The National Education Policy (NEP), as well as its benefits and drawbacks, were discussed during the 34th Annual Management Education Convention, which was held on Thursday at the PSG ITech Convention Centre and was hosted by the Association of Indian Management Schools.
J. Philip, the founder and president of AIMS and the chairman of the Xavier Institute of Management and Entrepreneurship, made the following statement at the opening remarks: “Management education is utterly overlooked in the study. Any nation that is forward-thinking sees management and technological education as the two primary pillars of its future. In our situation, the single mention of technical education improving management education is found in the entire book (report). “
“The NEP wants universities to change their very nature.” Every institution must be transformed into a multidisciplinary university (under NEP requirements). Because they were intensely focused on one topic, the Post Graduate Diploma in Management became a significant force in the nation, he stated during the occasion.
According to TG Sitharam, chairman of the All India Council for Technical Education (AICTE), “Vocational courses and regular college education — which are on a par with each other under the policy — upskilling and reskilling, and life-long learning are the central pillars of employability and employment of workers for sustainable enterprise development.”
He claimed that the Centre is attempting to popularize the mother tongue through the NEP, which will help much in fostering an innovative society.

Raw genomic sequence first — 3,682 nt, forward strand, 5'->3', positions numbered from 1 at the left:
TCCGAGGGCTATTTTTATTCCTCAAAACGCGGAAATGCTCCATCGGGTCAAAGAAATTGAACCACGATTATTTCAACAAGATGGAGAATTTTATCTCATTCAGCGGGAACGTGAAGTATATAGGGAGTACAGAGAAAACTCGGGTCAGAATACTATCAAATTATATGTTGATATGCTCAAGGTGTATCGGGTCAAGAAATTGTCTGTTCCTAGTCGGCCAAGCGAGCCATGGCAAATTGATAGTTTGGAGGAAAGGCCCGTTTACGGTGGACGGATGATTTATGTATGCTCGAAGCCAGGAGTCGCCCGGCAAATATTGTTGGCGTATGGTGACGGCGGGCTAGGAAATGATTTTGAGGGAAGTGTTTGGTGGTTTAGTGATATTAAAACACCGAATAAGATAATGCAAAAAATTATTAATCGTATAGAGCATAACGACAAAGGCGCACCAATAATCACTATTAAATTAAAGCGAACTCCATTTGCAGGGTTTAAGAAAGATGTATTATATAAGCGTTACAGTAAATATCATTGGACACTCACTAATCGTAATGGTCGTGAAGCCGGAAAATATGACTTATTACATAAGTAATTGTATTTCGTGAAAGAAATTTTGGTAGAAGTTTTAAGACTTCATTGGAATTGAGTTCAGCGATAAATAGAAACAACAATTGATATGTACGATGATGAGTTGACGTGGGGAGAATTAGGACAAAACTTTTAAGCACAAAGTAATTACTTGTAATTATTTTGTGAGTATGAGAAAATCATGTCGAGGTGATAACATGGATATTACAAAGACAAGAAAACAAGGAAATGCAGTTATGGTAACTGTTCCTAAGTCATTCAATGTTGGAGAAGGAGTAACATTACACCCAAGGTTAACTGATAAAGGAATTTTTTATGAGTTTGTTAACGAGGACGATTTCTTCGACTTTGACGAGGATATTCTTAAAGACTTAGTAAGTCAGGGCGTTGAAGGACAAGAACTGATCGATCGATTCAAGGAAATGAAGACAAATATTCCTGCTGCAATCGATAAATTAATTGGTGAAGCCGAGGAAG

In collaboration with the Indira Gandhi National Open University, the AICTE organizes management programmes in local languages, works to write textbooks in 13 different languages, and considers changing exam formats.
The policy’s need for an obligatory internship is not being followed by many universities, despite the fact that the AICTE’s internship platform has 2.5 crore registered, verified users. There were around 77,000 listed businesses.
He declared, “These 25 years before reaching the 100th year of Independence aka ‘Amrit Kaal’, signifies the perfect time to start a new venture.”
Because NEP talks about agglomeration and multidisciplinary, research and innovation have grown commonplace in recent years, “there are many issues in the NEP, particularly for the management programme—upgrading standalone institutions.”
R Nandagopal, president of the Association of Indian Management Schools, and V Srividya, convenor of AIMS and director of the PSG Institute of Management, talked during the event about the function and significance of management in growing the nation’s economy.
He noted that four firms involved in the Chandrayaan-III project, Centum Electronics, MTAR Tech, Midhani, and Paras Defence, saw a roughly 2,000 crore increase in market valuation this week alone, according to press sources. “This indicates that the 615 crore have already returned… Many jobs will be generated by this. This helps the country’s economy grow, he told the students.
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